Wednesday, November 08, 2017

What is a DA's role in dictating police overtime pay?

Over the summer, Grits highlighted perverse incentives created by overtime rules in police union contracts that give officers extra pay for time they appear in court, honing in on the subject in July's Reasonably Suspicious podcast. Some officers have gamed the system to extract exorbitant amounts of overtime pay which not infrequently can exceed an officer's annual salary.

So I was interested to see in coverage of the Philadelphia DA's race this tidbit about why the local police union opposed the ultimately victorious reform candidate:
Why is [the union] so afraid to see [Larry] Krasner as Philly’s head prosectuor? Because he will lose the ability to protect “bad apples” and their overtime pay. 
According to Open Data Philly, in 2016 some police officers and detectives earned $100,000 in overtime, more than doubling their salary. The way most police officers make overtime is by appearing in court. If the DA’s office brings charges after an arrest, the cop will most likely be called to testify. In Philadelphia, every time officers appear in court off-shift, they receive a minimum of two hours of overtime pay. This is a clear financial incentive for cops to arrest as many people as possible, and might explain why in 2016 one in four pedestrian stops made by Philadelphia police was deemed unconstitutional
Krasner’s campaign platform pledges that he will “end this practice [stop-and-frisk] by refusing to bring to trial cases stemming from illegal frisks and searches.” McNesby’s main concern as a union representative is the compensation of FOP members. Unfortunately, those members work in a system that rewards civil rights violations. Cops who abuse civil rights to increase their salary will be hurt if Krasner is the next DA.
Your correspondent had not heretofore made the connection between local DA policies and the ability of police officers to max out overtime. Not only do cities incentivize court time through contracts, but DAs through scheduling conceivably could have an enormous impact on how much overtime a given officer makes. I hadn't considered that.

Regardless, this is evidence that officers gaming the system to maximize overtime pay for court appearances isn't just a Houston, or an Austin, or just a Texas problem, but instead is something with which many cities are struggling. They get these overly generous provisions in their contracts, then act surprised when officers behave in a way to maximize their own self interest. But the officers ultimately are not the ones to blame. Rather, those who allowed such policies to be enacted in the first place are primarily culpable for the problem. And in many cases, it can only be rectified once every few years when the union contract comes up for renewal.


Lee said...

Grits, Why are any witnesses paid remittance to come to court and testify? Shouldn't any witness come to court and testify as they are subpoenaed to? Why are police officers an exception requiring remittance to come to court and testify but a dentist who saw a crime happen outside of a grocery store receives no remittance for the time they had to spend in court away from their trade?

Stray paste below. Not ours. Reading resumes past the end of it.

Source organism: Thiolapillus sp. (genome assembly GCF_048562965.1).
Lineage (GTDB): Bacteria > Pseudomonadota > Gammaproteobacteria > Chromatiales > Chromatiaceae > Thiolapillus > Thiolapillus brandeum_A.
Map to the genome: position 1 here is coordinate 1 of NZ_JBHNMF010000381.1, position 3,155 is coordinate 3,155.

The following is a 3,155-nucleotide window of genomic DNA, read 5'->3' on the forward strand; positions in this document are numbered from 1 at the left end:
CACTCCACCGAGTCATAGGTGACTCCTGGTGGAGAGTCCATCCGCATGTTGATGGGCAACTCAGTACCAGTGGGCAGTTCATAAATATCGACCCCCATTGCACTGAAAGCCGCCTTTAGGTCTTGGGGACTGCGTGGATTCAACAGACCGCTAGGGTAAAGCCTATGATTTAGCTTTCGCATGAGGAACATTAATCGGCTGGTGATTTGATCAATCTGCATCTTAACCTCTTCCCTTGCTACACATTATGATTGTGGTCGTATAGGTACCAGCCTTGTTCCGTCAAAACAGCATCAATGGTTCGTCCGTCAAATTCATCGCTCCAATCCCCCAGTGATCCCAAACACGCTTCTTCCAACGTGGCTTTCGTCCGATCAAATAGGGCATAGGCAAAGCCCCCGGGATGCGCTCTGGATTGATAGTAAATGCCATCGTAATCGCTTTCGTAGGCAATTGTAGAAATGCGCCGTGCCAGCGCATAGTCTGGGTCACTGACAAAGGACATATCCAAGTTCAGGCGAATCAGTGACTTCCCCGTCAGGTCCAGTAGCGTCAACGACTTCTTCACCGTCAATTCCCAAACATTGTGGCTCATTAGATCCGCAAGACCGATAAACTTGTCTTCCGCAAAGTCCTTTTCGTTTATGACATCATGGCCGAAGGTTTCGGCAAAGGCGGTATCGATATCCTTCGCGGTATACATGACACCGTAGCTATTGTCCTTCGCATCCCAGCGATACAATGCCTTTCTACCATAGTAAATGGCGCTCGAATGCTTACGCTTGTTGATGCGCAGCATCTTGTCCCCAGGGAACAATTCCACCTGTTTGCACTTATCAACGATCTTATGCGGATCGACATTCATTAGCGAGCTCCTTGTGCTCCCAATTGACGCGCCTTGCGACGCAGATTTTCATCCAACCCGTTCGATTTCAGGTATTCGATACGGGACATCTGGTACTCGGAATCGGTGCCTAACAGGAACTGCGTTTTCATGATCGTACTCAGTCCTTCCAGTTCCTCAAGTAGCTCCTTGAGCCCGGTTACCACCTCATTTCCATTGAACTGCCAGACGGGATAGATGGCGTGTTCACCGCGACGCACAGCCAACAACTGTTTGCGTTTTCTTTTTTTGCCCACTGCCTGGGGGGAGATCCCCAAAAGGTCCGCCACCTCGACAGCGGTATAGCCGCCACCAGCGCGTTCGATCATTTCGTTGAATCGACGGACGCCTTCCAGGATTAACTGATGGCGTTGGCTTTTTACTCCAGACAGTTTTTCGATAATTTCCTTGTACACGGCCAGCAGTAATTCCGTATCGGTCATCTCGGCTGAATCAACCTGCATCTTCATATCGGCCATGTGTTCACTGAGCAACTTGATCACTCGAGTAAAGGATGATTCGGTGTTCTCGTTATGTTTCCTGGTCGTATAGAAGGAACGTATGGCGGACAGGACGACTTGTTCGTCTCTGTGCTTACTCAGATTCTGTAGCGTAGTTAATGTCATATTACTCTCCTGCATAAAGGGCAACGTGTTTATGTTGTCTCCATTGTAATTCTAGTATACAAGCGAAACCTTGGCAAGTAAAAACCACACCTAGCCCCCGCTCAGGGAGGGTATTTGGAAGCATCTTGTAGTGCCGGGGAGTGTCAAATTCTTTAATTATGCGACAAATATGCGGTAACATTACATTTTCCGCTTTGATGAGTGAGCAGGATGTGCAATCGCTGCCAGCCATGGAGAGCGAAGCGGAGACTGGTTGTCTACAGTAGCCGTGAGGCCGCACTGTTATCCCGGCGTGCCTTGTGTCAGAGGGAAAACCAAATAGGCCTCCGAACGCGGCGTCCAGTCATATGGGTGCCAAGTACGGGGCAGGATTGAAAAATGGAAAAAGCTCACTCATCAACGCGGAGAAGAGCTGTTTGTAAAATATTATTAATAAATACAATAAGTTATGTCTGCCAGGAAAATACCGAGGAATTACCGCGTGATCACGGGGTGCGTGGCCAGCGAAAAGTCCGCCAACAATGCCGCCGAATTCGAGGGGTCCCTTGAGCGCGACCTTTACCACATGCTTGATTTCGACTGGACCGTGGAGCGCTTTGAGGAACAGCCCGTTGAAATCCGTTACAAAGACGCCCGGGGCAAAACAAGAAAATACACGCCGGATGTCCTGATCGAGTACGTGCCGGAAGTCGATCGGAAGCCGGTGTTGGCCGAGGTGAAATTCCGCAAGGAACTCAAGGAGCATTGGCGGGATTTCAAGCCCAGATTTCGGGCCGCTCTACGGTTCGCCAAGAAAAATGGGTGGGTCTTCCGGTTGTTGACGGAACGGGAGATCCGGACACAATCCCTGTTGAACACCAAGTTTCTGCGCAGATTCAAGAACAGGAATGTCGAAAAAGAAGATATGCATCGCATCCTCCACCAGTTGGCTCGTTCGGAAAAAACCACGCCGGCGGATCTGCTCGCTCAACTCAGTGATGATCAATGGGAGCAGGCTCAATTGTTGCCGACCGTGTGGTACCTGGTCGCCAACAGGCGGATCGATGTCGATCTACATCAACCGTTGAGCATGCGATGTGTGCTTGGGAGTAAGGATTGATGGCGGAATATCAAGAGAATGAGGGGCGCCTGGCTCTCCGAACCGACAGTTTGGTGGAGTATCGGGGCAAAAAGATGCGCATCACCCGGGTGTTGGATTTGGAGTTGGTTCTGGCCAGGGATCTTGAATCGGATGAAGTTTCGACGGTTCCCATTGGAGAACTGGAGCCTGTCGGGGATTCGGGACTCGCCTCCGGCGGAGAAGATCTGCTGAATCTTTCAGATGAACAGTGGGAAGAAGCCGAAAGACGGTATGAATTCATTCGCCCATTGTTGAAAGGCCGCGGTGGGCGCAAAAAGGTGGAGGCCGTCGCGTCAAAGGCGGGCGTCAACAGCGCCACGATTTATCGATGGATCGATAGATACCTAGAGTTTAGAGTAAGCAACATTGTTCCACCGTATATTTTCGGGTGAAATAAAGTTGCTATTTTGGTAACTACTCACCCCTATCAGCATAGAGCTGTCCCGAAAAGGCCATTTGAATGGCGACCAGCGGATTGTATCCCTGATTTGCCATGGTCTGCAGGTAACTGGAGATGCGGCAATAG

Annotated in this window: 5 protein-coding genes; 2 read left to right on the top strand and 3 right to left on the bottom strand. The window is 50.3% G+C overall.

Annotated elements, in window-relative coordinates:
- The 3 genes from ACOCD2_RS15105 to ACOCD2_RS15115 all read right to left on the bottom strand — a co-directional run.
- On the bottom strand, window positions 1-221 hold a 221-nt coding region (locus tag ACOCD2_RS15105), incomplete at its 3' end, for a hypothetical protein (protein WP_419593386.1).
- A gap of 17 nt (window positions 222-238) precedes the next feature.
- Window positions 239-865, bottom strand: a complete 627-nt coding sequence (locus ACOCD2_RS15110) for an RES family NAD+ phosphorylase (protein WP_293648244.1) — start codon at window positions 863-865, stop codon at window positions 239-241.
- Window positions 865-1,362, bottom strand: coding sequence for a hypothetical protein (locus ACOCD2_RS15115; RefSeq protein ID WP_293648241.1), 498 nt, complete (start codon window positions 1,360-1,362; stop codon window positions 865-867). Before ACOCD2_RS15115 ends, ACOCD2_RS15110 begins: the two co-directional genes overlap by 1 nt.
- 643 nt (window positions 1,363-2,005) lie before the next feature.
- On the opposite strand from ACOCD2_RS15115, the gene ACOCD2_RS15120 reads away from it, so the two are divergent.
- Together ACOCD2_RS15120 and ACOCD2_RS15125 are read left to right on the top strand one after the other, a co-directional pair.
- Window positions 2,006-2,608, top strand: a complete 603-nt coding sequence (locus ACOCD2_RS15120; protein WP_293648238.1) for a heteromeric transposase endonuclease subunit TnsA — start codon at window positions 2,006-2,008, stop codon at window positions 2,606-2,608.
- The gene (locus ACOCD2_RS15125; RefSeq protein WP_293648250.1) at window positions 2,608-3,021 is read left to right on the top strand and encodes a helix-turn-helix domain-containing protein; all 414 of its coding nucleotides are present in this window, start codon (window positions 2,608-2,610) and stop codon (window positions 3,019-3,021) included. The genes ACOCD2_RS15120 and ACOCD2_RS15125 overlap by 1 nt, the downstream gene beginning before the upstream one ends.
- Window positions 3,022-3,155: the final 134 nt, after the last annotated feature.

Gritsforbreakfast said...

Because it's part of their job. OTOH, there's no reason they can't perform that function during their regular work day.

Miketrials said...

I'd thought it was pretty clear that a DA can "take care of" favorite cops by ensuring OT, and more of it, in the way the underlying arrest was handled -- formal charges brought? trial continued? This is a huge component of police compensation, especially when the cops are paid crap, as they are here in Baltimore. (Hmmm. Wonder if that has any relation to all the problems in the BPD? Naaah.)

That being said, to address Lee, like Grits observed, it is part of their job to testify, no less than any other state-employed witness (techs, etc.). But, the excessive OT problem has a solution, it would appear.

A cop under subpoena must appear. Period. It must be on him, if served a minimum period before trial, to notice his superior to cover for him, if he's working, or to rearrange shifts to ensure he is working the shift (0800-1700 or whatever), and thereby compensated for his appearance which is on the clock.

Cops work 7 day weeks, the courts only 5, if that, so we must account for the fact the Monday morning subpoena may be on a cop's weekend. And it should be the same way for crime scene techs, etc. -- anyone who works 7 but can testify only on 5. But the cost shouldn't be the taxpayers', in the form of OT for this. If anything, hire more cops (still cheaper than OT) to cover the shifts, figuring a certain percentage of street officers will be in court on any given day.